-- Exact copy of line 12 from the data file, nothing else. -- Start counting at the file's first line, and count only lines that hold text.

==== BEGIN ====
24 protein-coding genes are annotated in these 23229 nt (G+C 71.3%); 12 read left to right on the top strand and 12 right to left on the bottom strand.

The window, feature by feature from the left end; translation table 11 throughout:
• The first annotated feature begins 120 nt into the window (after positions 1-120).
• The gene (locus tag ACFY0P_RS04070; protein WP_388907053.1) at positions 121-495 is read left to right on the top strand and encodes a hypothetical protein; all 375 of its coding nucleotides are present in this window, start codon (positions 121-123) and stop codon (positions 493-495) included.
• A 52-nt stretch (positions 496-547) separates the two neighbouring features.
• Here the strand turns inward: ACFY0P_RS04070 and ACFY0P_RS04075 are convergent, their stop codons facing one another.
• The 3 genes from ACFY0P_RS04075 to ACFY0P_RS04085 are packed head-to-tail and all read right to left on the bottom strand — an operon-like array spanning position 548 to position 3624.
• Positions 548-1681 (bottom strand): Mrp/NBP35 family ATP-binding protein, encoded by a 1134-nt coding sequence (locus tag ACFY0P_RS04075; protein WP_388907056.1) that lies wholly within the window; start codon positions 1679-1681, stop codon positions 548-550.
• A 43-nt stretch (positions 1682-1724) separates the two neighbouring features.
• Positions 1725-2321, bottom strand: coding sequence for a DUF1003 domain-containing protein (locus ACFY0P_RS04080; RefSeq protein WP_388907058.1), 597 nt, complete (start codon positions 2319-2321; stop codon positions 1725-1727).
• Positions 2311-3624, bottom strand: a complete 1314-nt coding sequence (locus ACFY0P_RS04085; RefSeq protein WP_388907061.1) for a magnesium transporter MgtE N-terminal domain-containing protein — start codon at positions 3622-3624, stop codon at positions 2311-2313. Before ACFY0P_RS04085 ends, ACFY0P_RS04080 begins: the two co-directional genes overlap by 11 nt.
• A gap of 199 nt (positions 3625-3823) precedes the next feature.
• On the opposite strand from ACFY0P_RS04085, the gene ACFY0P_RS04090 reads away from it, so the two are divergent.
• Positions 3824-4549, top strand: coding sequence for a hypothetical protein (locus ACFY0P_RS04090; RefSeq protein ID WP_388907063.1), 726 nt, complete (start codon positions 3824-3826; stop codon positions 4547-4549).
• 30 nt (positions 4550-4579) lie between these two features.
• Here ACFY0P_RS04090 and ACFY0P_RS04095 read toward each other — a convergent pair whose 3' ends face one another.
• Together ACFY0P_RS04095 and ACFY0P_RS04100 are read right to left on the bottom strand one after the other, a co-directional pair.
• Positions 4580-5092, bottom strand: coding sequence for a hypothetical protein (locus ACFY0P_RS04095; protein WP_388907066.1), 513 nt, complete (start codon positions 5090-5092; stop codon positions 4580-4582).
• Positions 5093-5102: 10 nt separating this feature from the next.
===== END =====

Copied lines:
• A gap of 199 nt (positions 3625-3823) precedes the next feature.